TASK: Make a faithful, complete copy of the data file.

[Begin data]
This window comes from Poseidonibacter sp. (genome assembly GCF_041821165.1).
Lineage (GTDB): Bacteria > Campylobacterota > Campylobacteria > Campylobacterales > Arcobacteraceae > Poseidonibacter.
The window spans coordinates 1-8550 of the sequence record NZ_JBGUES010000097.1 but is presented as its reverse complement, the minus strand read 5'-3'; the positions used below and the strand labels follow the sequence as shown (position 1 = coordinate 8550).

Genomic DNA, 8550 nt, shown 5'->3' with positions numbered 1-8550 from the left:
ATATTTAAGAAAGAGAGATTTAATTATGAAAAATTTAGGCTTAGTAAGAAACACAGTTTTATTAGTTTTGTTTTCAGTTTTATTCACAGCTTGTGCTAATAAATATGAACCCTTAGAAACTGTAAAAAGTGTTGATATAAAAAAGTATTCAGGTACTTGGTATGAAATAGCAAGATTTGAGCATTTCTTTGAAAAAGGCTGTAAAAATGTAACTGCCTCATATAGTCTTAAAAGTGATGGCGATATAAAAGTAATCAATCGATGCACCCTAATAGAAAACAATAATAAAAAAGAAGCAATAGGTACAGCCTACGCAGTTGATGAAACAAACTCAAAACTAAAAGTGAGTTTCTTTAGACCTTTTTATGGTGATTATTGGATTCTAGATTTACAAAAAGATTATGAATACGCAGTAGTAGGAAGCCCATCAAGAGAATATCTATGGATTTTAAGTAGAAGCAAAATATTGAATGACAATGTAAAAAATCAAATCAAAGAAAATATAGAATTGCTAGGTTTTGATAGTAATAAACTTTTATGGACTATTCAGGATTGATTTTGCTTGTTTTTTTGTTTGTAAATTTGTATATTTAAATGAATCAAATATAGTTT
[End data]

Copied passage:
This window comes from Poseidonibacter sp. (genome assembly GCF_041821165.1).
Lineage (GTDB): Bacteria > Campylobacterota > Campylobacteria > Campylobacterales > Arcobacteraceae > Poseidonibacter.
The window spans coordinates 1-8550 of the sequence record NZ_JBGUES010000097.1 but is presented as its reverse complement, the minus strand read 5'-3'; the positions used below and the strand labels follow the sequence as shown (position 1 = coordinate 8550).

Genomic DNA, 8550 nt, shown 5'->3' with positions numbered 1-8550 from the left:
ATATTTAAGAAAGAGAGATTTAATTATGAAAAATTTAGGCTTAGTAAGAAACACAGTTTTATTAGTTTTGTTTTCAGTTTTATTCACAGCTTGTGCTAATAAATATGAACCCTTAGAAACTGTAAAAAGTGTTGATATAAAAAAGTATTCAGGTACTTGGTATGAAATAGCAAGATTTGAGCATTTCTTTGAAAAAGGCTGTAAAAATGTAACTGCCTCATATAGTCTTAAAAGTGATGGCGATATAAAAGTAATCAATCGATGCACCCTAATAGAAAACAATAATAAAAAAGAAGCAATAGGTACAGCCTACGCAGTTGATGAAACAAACTCAAAACTAAAAGTGAGTTTCTTTAGACCTTTTTATGGTGATTATTGGATTCTAGATTTACAAAAAGATTATGAATACGCAGTAGTAGGAAGCCCATCAAGAGAATATCTATGGATTTTAAGTAGAAGCAAAATATTGAATGACAATGTAAAAAATCAAATCAAAGAAAATATAGAATTGCTAGGTTTTGATAGTAATAAACTTTTATGGACTATTCAGGATTGATTTTGCTTGTTTTTTTGTTTGTAAATTTGTATATTTAAATGAATCAAATATAGTTT